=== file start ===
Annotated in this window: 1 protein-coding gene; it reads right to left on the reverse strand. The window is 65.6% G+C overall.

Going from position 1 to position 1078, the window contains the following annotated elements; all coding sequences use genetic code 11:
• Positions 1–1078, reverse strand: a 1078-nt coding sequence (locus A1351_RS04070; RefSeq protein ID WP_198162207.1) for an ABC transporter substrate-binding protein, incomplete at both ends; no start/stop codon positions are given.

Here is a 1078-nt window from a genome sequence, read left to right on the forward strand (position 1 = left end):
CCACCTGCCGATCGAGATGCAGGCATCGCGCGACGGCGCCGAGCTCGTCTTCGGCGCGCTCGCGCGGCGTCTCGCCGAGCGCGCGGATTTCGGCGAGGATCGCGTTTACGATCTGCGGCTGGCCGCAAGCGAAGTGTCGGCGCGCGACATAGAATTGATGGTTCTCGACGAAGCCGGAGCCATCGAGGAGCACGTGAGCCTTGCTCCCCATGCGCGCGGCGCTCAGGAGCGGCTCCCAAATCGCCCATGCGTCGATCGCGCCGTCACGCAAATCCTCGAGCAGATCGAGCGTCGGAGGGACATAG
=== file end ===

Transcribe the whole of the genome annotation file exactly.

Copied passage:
Annotated in this window: 1 protein-coding gene; it reads right to left on the reverse strand. The window is 65.6% G+C overall.

Going from position 1 to position 1078, the window contains the following annotated elements; all coding sequences use genetic code 11:
• Positions 1–1078, reverse strand: a 1078-nt coding sequence (locus A1351_RS04070; RefSeq protein ID WP_198162207.1) for an ABC transporter substrate-binding protein, incomplete at both ends; no start/stop codon positions are given.

Here is a 1078-nt window from a genome sequence, read left to right on the forward strand (position 1 = left end):
CCACCTGCCGATCGAGATGCAGGCATCGCGCGACGGCGCCGAGCTCGTCTTCGGCGCGCTCGCGCGGCGTCTCGCCGAGCGCGCGGATTTCGGCGAGGATCGCGTTTACGATCTGCGGCTGGCCGCAAGCGAAGTGTCGGCGCGCGACATAGAATTGATGGTTCTCGACGAAGCCGGAGCCATCGAGGAGCACGTGAGCCTTGCTCCCCATGCGCGCGGCGCTCAGGAGCGGCTCCCAAATCGCCCATGCGTCGATCGCGCCGTCACGCAAATCCTCGAGCAGATCGAGCGTCGGAGGGACATAG